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Photo by: Daniel Terdiman/CNET

National Security Agency

A look at the National Security Agency headquarters in Ft. Meade, Md., not far outside Washington.

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Photo by: Daniel Terdiman/CNET

FBI headquarters

A view of the J. Edgar Hoover FBI headquarters, in Washington, D.C.

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Photo by: Daniel Terdiman/CNET

FDR Memorial

It may seem that a four-term president would merit a more impressive memorial in Washington than this one, but it was actually what Franklin Delano Roosevelt wanted.

This unassuming marker is located adjacent to the National Archives, and beside it there is a sign that reads:

"In September 1941 President Franklin Delano Roosevelt called his friend, Supreme Court Justice Frankfurter, to the White House and asked the Justice to remember the wish he then expressed:

"'If any memorial is erected to me, I know exactly what I should like it to be. I should like it to consist of a block about the size of this (putting his hand on his desk) and placed in the center of that green plot in front of the Archives Building. I don't care what it is made of, whether limestone or granite or whatnot. But I want it plain without any ornamentation, with simple carving, 'In memory of _______'"

"A small group of living associates of the president, on April 12, 1965, the twentieth anniversary of his death, fulfilled his wish by providing and dedicating this modest memorial."

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Photo by: Daniel Terdiman/CNET

Half mast

Early in the morning of June 28, Sen. Robert Byrd, the longest-serving member of Congress in history, passed away at the age of 92.

As a result, flags all over Washington were at half-mast in the days following his death, including the ring of flags surrounding the Washington Monument, seen here.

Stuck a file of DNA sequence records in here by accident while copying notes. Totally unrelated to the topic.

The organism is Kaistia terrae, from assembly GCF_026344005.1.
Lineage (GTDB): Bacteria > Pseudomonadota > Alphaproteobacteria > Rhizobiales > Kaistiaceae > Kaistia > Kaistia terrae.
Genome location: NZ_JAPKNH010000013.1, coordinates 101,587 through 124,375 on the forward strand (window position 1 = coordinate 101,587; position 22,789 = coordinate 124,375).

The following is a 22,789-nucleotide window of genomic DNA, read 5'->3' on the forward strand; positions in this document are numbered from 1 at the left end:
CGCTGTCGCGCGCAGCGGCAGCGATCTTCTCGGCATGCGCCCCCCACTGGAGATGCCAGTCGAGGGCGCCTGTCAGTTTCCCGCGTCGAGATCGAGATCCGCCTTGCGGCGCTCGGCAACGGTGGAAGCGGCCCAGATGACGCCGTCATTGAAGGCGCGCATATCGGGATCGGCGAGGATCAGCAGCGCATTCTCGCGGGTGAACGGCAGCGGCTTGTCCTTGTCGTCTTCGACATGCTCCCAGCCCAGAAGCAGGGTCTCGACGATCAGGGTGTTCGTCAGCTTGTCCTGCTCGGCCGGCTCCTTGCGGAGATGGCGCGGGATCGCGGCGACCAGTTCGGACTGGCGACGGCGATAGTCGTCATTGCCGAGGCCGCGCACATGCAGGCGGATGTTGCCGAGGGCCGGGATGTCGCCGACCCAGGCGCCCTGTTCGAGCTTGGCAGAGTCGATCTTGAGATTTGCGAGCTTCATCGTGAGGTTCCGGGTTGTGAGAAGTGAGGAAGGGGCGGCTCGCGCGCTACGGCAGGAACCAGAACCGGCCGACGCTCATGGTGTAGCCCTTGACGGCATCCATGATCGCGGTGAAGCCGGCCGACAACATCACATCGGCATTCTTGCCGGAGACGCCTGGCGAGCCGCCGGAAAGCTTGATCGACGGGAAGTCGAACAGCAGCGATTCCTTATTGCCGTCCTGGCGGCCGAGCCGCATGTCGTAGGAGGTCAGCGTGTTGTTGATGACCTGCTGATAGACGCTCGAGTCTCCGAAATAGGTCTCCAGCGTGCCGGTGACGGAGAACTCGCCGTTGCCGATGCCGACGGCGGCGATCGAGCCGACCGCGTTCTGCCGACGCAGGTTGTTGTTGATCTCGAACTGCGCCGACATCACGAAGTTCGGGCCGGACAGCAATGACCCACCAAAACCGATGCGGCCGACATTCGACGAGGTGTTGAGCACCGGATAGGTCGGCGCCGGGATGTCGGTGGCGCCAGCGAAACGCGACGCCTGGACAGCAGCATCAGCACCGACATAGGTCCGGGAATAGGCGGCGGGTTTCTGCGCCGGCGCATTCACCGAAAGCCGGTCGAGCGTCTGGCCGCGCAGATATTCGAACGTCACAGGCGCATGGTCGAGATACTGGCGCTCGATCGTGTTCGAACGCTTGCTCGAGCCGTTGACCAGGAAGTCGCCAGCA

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Photo by: Daniel Terdiman/CNET

Side view of the Capitol

A side view of the Capitol Building.

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Photo by: Daniel Terdiman/CNET

World War II Memorial

In 2004, this stunning World War II memorial was dedicated in the space between the Washington Monument and the Reflecting Pool.

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Photo by: Daniel Terdiman/CNET

Lincoln

The giant sculpture of President Abraham Lincoln sitting in his chair, inside the Lincoln Memorial, is one of the most famous statues in the world.

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Photo by: Daniel Terdiman/CNET

The Lincoln Memorial

A west-facing view of the Lincoln Memorial.

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Photo by: Daniel Terdiman/CNET

Smithsonian Castle

This is the Smithsonian Castle, home to the institution's administrative offices, and the Smithsonian Information Center.
Photo by: Daniel Terdiman/CNET

Newseum

A terrific museum dedicated to educating the public about journalism and newsgathering, the Newseum stands tall on Pennsylvania Avenue, just a few blocks from the Capitol Building.

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Photo by: Daniel Terdiman/CNET

Taxation Without Representation

Washington, D.C. license plates feature the slogan "Taxation Without Representation," a nod to the fact that while residents there pay taxes, they do not have a member of Congress. The District of Columbia does have three electoral votes in Presidential elections, and has a Congressional delegate who can be on the floor of the House and vote on procedural matters and in committee, but who is not allowed to vote for legislation on the floor.

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Photo by: Daniel Terdiman/CNET